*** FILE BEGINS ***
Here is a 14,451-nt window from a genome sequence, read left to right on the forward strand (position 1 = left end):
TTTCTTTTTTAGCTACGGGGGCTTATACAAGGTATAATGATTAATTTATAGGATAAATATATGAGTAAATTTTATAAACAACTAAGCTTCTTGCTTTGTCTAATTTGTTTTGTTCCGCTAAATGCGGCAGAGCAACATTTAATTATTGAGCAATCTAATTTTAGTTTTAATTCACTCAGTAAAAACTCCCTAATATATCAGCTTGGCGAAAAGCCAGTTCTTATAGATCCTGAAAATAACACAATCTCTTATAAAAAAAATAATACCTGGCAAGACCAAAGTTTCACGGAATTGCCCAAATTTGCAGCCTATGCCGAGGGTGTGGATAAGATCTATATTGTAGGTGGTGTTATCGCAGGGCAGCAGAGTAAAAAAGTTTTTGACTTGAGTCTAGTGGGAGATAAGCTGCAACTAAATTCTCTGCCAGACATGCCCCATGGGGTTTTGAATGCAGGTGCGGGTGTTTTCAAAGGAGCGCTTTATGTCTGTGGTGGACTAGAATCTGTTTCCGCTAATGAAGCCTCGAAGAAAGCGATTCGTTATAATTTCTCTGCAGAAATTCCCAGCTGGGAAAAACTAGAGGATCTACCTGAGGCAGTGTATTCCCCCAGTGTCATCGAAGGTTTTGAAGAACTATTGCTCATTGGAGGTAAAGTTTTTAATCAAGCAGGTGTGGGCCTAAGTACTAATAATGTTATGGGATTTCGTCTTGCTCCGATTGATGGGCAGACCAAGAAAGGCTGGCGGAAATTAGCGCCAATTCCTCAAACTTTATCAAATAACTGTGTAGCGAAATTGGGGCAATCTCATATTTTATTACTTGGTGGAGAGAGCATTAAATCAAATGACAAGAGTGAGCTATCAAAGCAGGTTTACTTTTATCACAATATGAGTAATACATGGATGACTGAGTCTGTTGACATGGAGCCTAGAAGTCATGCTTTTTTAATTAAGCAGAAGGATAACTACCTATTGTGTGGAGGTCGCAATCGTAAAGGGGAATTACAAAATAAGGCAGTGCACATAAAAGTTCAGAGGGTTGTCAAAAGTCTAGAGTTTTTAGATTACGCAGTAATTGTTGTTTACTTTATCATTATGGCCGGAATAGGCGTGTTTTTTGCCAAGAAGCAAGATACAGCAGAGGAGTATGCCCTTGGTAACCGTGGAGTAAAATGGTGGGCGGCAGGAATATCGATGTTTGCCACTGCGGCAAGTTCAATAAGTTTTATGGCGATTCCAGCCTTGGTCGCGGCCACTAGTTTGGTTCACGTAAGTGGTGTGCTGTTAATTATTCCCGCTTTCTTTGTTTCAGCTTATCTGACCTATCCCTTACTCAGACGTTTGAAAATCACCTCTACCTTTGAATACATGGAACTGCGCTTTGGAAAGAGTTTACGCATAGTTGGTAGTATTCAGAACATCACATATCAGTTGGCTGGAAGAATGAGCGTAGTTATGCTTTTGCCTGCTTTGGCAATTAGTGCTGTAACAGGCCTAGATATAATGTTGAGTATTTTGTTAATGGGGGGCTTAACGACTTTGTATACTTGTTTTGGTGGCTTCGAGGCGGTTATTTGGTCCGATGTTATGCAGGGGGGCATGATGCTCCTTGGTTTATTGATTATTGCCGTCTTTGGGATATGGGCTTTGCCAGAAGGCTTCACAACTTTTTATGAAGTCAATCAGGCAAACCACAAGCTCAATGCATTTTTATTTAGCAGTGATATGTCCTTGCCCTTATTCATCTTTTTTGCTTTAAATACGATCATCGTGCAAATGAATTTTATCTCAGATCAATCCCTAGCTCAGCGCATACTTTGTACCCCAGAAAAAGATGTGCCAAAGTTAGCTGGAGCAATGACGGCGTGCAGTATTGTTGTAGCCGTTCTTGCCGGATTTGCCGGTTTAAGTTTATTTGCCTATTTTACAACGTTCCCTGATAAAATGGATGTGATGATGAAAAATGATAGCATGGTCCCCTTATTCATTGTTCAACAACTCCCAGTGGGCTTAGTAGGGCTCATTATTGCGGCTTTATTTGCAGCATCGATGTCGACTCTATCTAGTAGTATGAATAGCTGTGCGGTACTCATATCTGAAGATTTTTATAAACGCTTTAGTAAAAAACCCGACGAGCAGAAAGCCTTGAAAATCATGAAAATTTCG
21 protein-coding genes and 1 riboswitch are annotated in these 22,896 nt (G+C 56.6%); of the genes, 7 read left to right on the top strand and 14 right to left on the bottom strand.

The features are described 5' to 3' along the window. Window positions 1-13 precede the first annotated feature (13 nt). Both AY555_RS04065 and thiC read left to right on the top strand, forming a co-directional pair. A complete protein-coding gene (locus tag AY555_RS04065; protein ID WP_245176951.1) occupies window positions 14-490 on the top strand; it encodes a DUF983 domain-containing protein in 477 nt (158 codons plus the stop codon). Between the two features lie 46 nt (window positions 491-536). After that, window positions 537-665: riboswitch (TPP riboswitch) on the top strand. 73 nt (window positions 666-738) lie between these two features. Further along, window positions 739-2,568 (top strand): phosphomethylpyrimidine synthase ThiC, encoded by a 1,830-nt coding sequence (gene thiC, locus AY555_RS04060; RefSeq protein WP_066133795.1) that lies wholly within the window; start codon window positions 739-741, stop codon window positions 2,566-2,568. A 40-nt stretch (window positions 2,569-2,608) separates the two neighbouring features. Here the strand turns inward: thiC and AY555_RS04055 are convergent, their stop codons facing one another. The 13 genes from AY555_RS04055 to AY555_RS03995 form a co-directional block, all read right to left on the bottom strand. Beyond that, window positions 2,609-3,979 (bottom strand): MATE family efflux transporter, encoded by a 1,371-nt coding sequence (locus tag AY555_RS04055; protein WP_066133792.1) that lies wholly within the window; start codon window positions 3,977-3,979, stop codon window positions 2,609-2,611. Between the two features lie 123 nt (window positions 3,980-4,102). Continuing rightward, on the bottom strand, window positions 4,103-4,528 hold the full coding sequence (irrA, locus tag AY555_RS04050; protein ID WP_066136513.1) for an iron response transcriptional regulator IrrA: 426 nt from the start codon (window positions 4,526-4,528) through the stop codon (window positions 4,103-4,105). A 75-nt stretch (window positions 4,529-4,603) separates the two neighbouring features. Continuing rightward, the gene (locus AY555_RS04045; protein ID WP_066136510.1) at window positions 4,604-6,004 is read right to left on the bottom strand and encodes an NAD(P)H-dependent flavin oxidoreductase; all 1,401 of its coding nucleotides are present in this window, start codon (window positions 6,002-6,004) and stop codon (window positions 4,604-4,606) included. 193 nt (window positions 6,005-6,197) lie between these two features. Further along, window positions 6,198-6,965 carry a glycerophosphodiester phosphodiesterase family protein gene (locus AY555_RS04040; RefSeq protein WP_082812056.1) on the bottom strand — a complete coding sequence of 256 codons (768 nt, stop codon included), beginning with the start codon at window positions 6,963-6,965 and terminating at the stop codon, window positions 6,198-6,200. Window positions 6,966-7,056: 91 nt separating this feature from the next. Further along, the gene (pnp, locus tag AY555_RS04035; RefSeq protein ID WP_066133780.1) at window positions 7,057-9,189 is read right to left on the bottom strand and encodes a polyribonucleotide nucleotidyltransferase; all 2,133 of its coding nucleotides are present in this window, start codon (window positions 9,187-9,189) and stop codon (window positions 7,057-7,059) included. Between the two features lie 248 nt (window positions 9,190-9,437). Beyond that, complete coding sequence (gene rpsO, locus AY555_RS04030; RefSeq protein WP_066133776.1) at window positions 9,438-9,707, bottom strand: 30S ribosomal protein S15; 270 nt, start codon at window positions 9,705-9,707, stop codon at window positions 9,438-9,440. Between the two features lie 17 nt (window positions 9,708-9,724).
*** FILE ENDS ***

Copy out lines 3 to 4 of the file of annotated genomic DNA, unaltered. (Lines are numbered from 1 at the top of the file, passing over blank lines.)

21 protein-coding genes and 1 riboswitch are annotated in these 22,896 nt (G+C 56.6%); of the genes, 7 read left to right on the top strand and 14 right to left on the bottom strand.

The features are described 5' to 3' along the window. Window positions 1-13 precede the first annotated feature (13 nt). Both AY555_RS04065 and thiC read left to right on the top strand, forming a co-directional pair. A complete protein-coding gene (locus tag AY555_RS04065; protein ID WP_245176951.1) occupies window positions 14-490 on the top strand; it encodes a DUF983 domain-containing protein in 477 nt (158 codons plus the stop codon). Between the two features lie 46 nt (window positions 491-536). After that, window positions 537-665: riboswitch (TPP riboswitch) on the top strand. 73 nt (window positions 666-738) lie between these two features. Further along, window positions 739-2,568 (top strand): phosphomethylpyrimidine synthase ThiC, encoded by a 1,830-nt coding sequence (gene thiC, locus AY555_RS04060; RefSeq protein WP_066133795.1) that lies wholly within the window; start codon window positions 739-741, stop codon window positions 2,566-2,568. A 40-nt stretch (window positions 2,569-2,608) separates the two neighbouring features. Here the strand turns inward: thiC and AY555_RS04055 are convergent, their stop codons facing one another. The 13 genes from AY555_RS04055 to AY555_RS03995 form a co-directional block, all read right to left on the bottom strand. Beyond that, window positions 2,609-3,979 (bottom strand): MATE family efflux transporter, encoded by a 1,371-nt coding sequence (locus tag AY555_RS04055; protein WP_066133792.1) that lies wholly within the window; start codon window positions 3,977-3,979, stop codon window positions 2,609-2,611. Between the two features lie 123 nt (window positions 3,980-4,102). Continuing rightward, on the bottom strand, window positions 4,103-4,528 hold the full coding sequence (irrA, locus tag AY555_RS04050; protein ID WP_066136513.1) for an iron response transcriptional regulator IrrA: 426 nt from the start codon (window positions 4,526-4,528) through the stop codon (window positions 4,103-4,105). A 75-nt stretch (window positions 4,529-4,603) separates the two neighbouring features. Continuing rightward, the gene (locus AY555_RS04045; protein ID WP_066136510.1) at window positions 4,604-6,004 is read right to left on the bottom strand and encodes an NAD(P)H-dependent flavin oxidoreductase; all 1,401 of its coding nucleotides are present in this window, start codon (window positions 6,002-6,004) and stop codon (window positions 4,604-4,606) included. 193 nt (window positions 6,005-6,197) lie between these two features. Further along, window positions 6,198-6,965 carry a glycerophosphodiester phosphodiesterase family protein gene (locus AY555_RS04040; RefSeq protein WP_082812056.1) on the bottom strand — a complete coding sequence of 256 codons (768 nt, stop codon included), beginning with the start codon at window positions 6,963-6,965 and terminating at the stop codon, window positions 6,198-6,200. Window positions 6,966-7,056: 91 nt separating this feature from the next. Further along, the gene (pnp, locus tag AY555_RS04035; RefSeq protein ID WP_066133780.1) at window positions 7,057-9,189 is read right to left on the bottom strand and encodes a polyribonucleotide nucleotidyltransferase; all 2,133 of its coding nucleotides are present in this window, start codon (window positions 9,187-9,189) and stop codon (window positions 7,057-7,059) included. Between the two features lie 248 nt (window positions 9,190-9,437). Beyond that, complete coding sequence (gene rpsO, locus AY555_RS04030; RefSeq protein WP_066133776.1) at window positions 9,438-9,707, bottom strand: 30S ribosomal protein S15; 270 nt, start codon at window positions 9,705-9,707, stop codon at window positions 9,438-9,440. Between the two features lie 17 nt (window positions 9,708-9,724).